Once again, Enrique Peña Nieto and his family appear to be benefiting from his position as president of Mexico. Once again, a scandal has been sparked by reporters asking questions. And once again, the whole situation reeks of corruption.
José Luis Montenegro and Julio Roa, reporters at The Guardian, recently revealed that Peña Nieto’s family has been using an apartment worth about $2 million in Key Biscayne, Florida, which is owned by Ricardo Pierdant, a Mexican businessman. Pierdant’s apartment, Unit 404, is located directly above Unit 304, which is owned by Peña Nieto’s wife, Angelica Rivera. She bought her apartment in 2005. According to the reporters, both units are managed as one property and share the same phone number.
A recent follow-up report from Gerardo Reyes at Univision claimed that the apartments are connected by a private elevator. Reyes also explained that Pierdant and Peña Nieto go way back — they were schoolmates in college (if pressed, it’s doubtful that Peña Nieto can claim to have had no knowledge of this arrangement).
But that’s not all. Montenegro and Roa reported that Pierdant used a holding company to pay $29,703 in property taxes for Rivera’s apartment in 2013. One has to wonder: What did Pierdant expect in return for lending out his million-dollar property and paying Rivera’s taxes? We don’t know. However, the journalists have explained that Pierdant’s company, Grupo Pierdant, is expected to bid for a lucrative government contract to manage seaports in Mexico.
After the article was published, Peña Nieto’s office issued a press release blasting The Guardian for “violating the truth” but did not deny the facts of the report.
Did Peña Nieto violate any laws? According to Article 88 of the federal law that outlines responsibilities for public servants, Mexican officials are barred from receiving money, donations or services in their official capacity. And Article 89 says that elected officials are required to publicly report any “gifts, donations or benefits.” Did the president ever report that his family was borrowing an apartment, or that property taxes were being paid on his wife’s property? This matter must be thoroughly investigated.
What this represents, at the very least, is yet another critical error of judgment for the president, in a long series of such errors: The fact is that a businessman with operations in both the U.S. and Mexico appears to have paid taxes for Peña Nieto’s family and allowed them to use his luxury apartment.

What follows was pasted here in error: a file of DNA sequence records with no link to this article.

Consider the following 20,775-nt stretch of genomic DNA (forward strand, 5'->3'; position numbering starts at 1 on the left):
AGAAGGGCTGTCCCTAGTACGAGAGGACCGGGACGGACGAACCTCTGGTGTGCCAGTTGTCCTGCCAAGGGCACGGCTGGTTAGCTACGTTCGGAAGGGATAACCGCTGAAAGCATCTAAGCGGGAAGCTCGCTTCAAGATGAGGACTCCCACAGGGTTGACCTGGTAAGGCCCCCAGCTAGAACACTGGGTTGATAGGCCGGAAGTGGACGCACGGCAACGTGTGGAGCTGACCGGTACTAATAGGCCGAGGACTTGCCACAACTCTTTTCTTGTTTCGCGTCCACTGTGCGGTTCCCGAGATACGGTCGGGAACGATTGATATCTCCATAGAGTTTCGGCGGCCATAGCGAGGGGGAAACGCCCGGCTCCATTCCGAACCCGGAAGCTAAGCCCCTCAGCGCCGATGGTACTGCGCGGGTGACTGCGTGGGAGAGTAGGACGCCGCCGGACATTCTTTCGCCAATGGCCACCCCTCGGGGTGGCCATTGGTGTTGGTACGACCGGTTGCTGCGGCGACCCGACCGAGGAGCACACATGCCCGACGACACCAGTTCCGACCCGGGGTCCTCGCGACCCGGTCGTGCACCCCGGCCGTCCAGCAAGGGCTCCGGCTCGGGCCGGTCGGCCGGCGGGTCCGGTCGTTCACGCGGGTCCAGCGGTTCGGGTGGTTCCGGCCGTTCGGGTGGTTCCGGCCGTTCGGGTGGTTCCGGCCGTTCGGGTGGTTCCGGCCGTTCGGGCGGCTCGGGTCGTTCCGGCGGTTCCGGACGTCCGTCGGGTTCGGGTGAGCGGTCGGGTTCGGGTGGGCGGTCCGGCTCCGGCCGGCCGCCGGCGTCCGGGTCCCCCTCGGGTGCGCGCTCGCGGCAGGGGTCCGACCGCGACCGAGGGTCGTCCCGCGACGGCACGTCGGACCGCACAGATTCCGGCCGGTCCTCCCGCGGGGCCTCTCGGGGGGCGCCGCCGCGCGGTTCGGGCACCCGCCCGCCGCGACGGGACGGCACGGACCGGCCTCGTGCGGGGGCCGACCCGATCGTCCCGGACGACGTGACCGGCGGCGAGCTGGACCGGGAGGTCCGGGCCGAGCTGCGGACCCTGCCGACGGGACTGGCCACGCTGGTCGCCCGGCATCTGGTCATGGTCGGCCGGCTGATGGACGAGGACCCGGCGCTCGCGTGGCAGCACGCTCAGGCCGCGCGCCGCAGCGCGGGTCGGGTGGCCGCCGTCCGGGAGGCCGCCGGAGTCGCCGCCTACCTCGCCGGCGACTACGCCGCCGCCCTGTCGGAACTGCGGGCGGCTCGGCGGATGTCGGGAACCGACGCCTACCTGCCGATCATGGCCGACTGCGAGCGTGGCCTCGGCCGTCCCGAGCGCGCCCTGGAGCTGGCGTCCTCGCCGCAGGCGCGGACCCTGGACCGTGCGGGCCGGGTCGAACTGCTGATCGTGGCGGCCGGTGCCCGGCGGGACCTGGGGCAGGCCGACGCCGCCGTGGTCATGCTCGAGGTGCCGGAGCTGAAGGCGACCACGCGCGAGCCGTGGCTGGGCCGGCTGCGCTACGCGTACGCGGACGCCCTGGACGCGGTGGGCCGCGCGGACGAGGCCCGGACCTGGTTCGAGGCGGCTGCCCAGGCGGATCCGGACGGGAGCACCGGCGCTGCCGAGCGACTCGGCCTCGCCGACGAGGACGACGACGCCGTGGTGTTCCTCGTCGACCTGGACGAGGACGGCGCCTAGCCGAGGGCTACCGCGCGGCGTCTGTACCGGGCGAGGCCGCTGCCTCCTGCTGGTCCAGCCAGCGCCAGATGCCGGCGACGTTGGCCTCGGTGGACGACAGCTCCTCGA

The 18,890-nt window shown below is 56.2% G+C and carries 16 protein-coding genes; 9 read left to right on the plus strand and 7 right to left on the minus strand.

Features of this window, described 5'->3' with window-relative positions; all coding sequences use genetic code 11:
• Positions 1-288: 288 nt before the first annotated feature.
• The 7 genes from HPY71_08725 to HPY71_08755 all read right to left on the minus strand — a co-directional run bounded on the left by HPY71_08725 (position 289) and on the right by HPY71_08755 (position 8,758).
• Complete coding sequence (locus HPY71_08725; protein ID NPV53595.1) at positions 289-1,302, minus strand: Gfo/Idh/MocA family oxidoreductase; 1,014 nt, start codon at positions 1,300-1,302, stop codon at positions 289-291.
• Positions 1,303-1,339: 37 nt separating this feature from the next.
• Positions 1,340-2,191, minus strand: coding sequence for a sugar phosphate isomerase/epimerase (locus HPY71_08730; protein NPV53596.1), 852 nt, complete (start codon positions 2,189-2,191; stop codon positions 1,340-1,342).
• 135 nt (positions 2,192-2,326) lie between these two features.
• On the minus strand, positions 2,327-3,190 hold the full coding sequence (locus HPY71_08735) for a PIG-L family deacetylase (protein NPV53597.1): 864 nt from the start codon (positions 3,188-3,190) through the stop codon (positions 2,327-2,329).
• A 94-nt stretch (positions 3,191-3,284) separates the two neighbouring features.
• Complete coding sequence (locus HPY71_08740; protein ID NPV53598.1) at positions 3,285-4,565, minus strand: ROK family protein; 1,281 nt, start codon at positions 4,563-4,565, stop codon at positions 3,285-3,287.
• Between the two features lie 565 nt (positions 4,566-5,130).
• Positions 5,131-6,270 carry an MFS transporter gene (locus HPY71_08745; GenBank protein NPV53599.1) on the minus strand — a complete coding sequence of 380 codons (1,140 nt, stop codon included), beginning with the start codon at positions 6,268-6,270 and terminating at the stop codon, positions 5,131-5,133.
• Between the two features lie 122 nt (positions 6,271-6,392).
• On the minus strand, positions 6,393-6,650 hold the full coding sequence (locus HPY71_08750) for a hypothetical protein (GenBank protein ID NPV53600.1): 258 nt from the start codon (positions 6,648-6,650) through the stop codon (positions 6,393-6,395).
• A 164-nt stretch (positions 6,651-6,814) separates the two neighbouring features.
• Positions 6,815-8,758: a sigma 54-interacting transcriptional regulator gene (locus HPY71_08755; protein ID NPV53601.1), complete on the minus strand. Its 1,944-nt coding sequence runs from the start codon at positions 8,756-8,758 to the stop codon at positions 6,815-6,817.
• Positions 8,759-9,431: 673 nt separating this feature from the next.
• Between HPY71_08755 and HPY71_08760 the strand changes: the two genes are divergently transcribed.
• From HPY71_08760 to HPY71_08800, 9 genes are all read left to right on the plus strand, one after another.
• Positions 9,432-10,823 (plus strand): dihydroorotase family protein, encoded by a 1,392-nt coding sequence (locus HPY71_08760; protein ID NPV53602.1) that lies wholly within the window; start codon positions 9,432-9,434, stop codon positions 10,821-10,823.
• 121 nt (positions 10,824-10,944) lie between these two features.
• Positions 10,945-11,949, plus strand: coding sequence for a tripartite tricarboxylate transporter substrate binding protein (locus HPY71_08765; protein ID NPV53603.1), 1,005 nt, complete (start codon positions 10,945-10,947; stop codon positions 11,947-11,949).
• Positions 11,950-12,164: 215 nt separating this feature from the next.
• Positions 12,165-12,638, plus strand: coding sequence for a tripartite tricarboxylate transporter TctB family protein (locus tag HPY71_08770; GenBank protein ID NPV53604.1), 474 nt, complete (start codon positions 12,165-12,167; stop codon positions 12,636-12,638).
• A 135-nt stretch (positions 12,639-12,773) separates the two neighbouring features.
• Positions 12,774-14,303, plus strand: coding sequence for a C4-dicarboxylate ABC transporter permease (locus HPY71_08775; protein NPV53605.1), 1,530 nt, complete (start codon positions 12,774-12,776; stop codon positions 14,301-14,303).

And the strangest thing about this new scandal is that it’s not entirely new. In July, Peña Nieto apologized for the so-called “Mexican White House” scandal, in which Rivera bought a luxury home worth millions of dollars from Grupo Higa, a government contractor.
After reporters in Mexico revealed that story, Peña Nieto tasked a subordinate with launching a bogus investigation into the purchase last year. Of course, the investigators concluded that no laws had been violated — but Peña Nieto’s reputation suffered a deep blow.
After issuing that apology, Peña Nieto and Rivera should have ensured that all of their business dealings were made public in order to avoid the appearance of any further conflicts of interest. But they didn’t. Does no one advise Peña Nieto on how to maintain his image and reputation? Does he not realize how suspicious this looks? Peña Nieto and Rivera simply refuse to learn their lesson, and they’re setting a truly appalling example for the country — and for other Mexican public officials.
After the last scandal, Rivera was forced to sell the property. Following this new misstep, she and her husband should, at the very least, vacate the borrowed apartment in Key Biscayne and repay the property taxes. But I already know that won’t happen: They will just claim that they did nothing illegal.
It’s sad that one of Mexico’s youngest presidents will be remembered not for his big deeds or great ideas, but for his foolishness in failing to realize that he and his family should not benefit — nor even appear to benefit — from his office. Peña Nieto is simply not the leader Mexico needs.
By Jorge Ramos Avalos.
(August 17, 2016)